Please create an account to participate in the Slashdot moderation system


Forgot your password?
DEAL: For $25 - Add A Second Phone Number To Your Smartphone for life! Use promo code SLASHDOT25. Also, Slashdot's Facebook page has a chat bot now. Message it for stories and more. Check out the new SourceForge HTML5 Internet speed test! ×

Comment With MagLev, Tunnels not needed (Score 1) 220

Fifty years ago, Drs. Gordon T. Danby and James R. Powell of Brookhaven National Labs on Long Island, New York, invented first-generation Superconducting Magnetic Levitation (SC MagLev) Rail, using dipole magnets. This was used for the current JR Central MagLev system in Japan. Since then, they have developed their far-superior second-generation system, using quadrupole magnets. In this system, the vehicles are not so much levitated above the rail, but suspended by the sides of the rail, so that any effort to move the vehicle up, down, or to the left or right, elicits strong restoring forces, meaning it can resist all but the strongest winds. Also, since the gap between the rail and the vehicle is about 4" (10 cm), if the rail gets iced up,it is only necessary to de-ice it to a depth of about 2½" (6 cm). Thus, second-generation MagLev is almost impervious to weather. Also, this MagLev system can handle the steep grades needed when crossing a mountain. With external propulsion power, as much energy as is needed can be used to raise each vehicle over the mountain, and most all that energy would be recovered as it descends the mountain on the other side. Thus, you could have ordinary MagLev vehicles, some as small as individual passenger cars, that could cross over the mountains on open-air MagLev monorails. For details, see, with links to Danby and Powell's work in Group A (Antecedents and Allies). Tunnels are expensive and of limited capacity. MagLev rails are a lot cheaper, and just as good.

Comment Alta Vista and Bayesian "Logic" (Score 1) 172

My experience with Alta Vista was that sometimes it seemed to go "off-track", answering, not my question, but a similar question. When I tried to refine my query, it still seemed stuck on what it thought I asked before, not what I was asking.

I later found out that they used "Bayesian Logic", where the answers to the previous questions guided the answer to the new question. No wonder I had this problem!

When Google came along, of course I went with them, and still do. They are still the #1 Search Engine, although some of their other services, like Google Maps, have become untrustworthy.

Comment I would invest in perfecting MagLev (Score 1) 842

If I had a billion dollars, I would invest in perfecting Danby-Powell superconducting MagLev. See For three-quarters of that amount, a test facility could be built in Nevada (see http://www.readinessresource.n...). This would eventually lead to a nationwide MagLev net that could bring MagLev depots to within ten miles of any point in any built-up (urban or suburban) area.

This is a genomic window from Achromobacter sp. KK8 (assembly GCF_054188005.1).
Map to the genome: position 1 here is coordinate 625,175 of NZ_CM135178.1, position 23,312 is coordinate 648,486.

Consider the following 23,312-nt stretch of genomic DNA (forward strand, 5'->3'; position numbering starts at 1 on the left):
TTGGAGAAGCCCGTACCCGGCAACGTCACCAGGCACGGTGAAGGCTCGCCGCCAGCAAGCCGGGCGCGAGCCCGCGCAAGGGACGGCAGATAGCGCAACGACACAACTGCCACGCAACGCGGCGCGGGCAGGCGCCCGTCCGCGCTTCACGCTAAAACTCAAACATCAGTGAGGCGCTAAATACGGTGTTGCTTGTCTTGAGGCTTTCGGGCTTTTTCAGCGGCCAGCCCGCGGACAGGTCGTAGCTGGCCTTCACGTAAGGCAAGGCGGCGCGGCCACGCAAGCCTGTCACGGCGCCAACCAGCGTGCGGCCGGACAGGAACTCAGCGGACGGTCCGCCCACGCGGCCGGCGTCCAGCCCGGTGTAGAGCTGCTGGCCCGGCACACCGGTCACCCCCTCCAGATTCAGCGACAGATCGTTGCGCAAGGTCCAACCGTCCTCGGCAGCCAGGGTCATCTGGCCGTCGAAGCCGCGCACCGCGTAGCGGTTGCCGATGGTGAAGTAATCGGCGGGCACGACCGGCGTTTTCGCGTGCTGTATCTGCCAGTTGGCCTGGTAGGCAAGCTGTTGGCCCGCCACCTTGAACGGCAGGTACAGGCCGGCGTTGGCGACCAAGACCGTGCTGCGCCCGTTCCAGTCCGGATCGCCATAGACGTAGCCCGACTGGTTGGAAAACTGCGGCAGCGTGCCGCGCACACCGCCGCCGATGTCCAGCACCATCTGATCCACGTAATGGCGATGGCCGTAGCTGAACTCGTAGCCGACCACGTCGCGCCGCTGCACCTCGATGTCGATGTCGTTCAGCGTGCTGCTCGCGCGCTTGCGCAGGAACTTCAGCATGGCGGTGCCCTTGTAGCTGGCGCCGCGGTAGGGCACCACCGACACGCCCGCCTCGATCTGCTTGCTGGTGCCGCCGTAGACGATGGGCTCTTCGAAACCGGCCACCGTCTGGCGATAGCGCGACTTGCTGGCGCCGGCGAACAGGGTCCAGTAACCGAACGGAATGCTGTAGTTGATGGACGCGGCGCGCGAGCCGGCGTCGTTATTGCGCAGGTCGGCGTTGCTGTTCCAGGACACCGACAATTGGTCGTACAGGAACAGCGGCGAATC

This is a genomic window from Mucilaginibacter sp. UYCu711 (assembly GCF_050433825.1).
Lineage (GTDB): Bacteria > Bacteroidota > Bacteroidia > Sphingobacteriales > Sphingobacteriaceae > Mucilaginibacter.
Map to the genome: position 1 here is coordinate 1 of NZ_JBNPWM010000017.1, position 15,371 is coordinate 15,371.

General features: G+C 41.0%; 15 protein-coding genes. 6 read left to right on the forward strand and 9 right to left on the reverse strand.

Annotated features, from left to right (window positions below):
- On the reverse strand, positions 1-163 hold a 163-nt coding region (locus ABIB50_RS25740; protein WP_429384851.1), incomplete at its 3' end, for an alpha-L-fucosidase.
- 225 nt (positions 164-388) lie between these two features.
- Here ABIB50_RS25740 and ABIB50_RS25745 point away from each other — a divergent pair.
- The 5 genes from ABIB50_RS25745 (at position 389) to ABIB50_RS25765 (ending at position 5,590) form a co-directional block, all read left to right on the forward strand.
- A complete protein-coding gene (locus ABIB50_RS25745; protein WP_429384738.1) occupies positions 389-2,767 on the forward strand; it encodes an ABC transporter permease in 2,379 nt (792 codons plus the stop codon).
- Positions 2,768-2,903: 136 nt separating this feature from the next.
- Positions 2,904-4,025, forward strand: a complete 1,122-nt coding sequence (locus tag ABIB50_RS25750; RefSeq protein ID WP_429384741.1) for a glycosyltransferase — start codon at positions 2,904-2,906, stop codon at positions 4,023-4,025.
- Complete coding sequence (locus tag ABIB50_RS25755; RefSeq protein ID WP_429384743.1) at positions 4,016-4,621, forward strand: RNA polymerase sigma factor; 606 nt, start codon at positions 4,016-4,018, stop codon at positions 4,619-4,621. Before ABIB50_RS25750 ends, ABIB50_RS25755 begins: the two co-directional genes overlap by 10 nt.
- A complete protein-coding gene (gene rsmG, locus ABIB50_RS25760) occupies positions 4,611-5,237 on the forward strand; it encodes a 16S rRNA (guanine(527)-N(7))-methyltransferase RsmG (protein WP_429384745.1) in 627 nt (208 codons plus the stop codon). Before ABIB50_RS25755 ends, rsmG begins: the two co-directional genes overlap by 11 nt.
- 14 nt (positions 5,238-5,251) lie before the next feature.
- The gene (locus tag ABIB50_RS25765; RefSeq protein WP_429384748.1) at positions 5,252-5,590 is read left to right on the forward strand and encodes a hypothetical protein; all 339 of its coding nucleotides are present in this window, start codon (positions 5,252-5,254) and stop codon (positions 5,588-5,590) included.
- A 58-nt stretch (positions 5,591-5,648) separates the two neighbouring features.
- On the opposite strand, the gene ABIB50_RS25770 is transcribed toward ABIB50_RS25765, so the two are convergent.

In ten years, this can replace existing passenger and freight rail, and displace a lot of air travel. In forty years, this could be a multi-trillion dollar industry satisfying most of the county's transportation needs cleanly and efficiently.

Comment Momentum of tachyon traveling at infinite speed (Score 1) 142

One of the strange things about a tachyon is that it can be traveling in one direction for some real inertial reference frame, and be traveling in another direction for some other inertial reference frame. For yet another reference frame intermediate between those two, the tachyon is traveling at infinite speed, yet has zero dynamic mass and a finite momentum of +/- i mc, where i is the square root of -1, m is the imaginary rest mass of the tachyon, and c is the speed of light.

The direction of the momentum vector is ambiguous.

Since this is a total contradiction, I assume that tachyons cannot exist.

Comment I use NoScript; I also have a weak connection (Score 1) 230

I use NoScript, and only allow Javascripts that I trust.
I am also a Comcast customer. The cable connection is through an old, weak cable that goes through the apartment downstairs, and it slows down my connection a bit, but that is tolerable. To fix it, they would have to rip apart the walls in a bedroom occupied by an eight-year-old girl, and I don't want to put any child through that trauma. If I allow Comcast to share my cable connection, then I might be slowed down to an unacceptable level.
Also, their new cable modems DO NOT come with a battery backup -- they make you buy the battery from them.
They say that nobody can take advantage of you without your permission. Well, I'm paying enough in cable bills, and I'm not going to let them. Unfortunately, FiOS is not available in my apartment complex, so Comcast has a monopoly.

Slashdot Top Deals

On the Internet, nobody knows you're a dog. -- Cartoon caption